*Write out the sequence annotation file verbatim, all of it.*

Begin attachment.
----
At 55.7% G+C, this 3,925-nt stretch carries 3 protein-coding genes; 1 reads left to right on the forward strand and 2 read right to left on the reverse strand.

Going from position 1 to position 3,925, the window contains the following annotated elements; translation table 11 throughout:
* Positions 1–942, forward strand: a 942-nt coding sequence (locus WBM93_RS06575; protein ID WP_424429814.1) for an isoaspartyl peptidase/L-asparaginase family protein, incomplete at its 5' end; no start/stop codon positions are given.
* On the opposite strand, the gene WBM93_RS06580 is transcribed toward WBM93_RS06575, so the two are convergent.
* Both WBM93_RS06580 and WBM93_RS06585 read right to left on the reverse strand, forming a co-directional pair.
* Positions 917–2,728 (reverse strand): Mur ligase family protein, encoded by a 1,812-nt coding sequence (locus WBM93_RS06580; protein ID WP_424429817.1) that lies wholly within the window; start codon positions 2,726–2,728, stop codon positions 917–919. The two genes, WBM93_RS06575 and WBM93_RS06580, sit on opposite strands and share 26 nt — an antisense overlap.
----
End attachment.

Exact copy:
At 55.7% G+C, this 3,925-nt stretch carries 3 protein-coding genes; 1 reads left to right on the forward strand and 2 read right to left on the reverse strand.

Going from position 1 to position 3,925, the window contains the following annotated elements; translation table 11 throughout:
* Positions 1–942, forward strand: a 942-nt coding sequence (locus WBM93_RS06575; protein ID WP_424429814.1) for an isoaspartyl peptidase/L-asparaginase family protein, incomplete at its 5' end; no start/stop codon positions are given.
* On the opposite strand, the gene WBM93_RS06580 is transcribed toward WBM93_RS06575, so the two are convergent.
* Both WBM93_RS06580 and WBM93_RS06585 read right to left on the reverse strand, forming a co-directional pair.
* Positions 917–2,728 (reverse strand): Mur ligase family protein, encoded by a 1,812-nt coding sequence (locus WBM93_RS06580; protein ID WP_424429817.1) that lies wholly within the window; start codon positions 2,726–2,728, stop codon positions 917–919. The two genes, WBM93_RS06575 and WBM93_RS06580, sit on opposite strands and share 26 nt — an antisense overlap.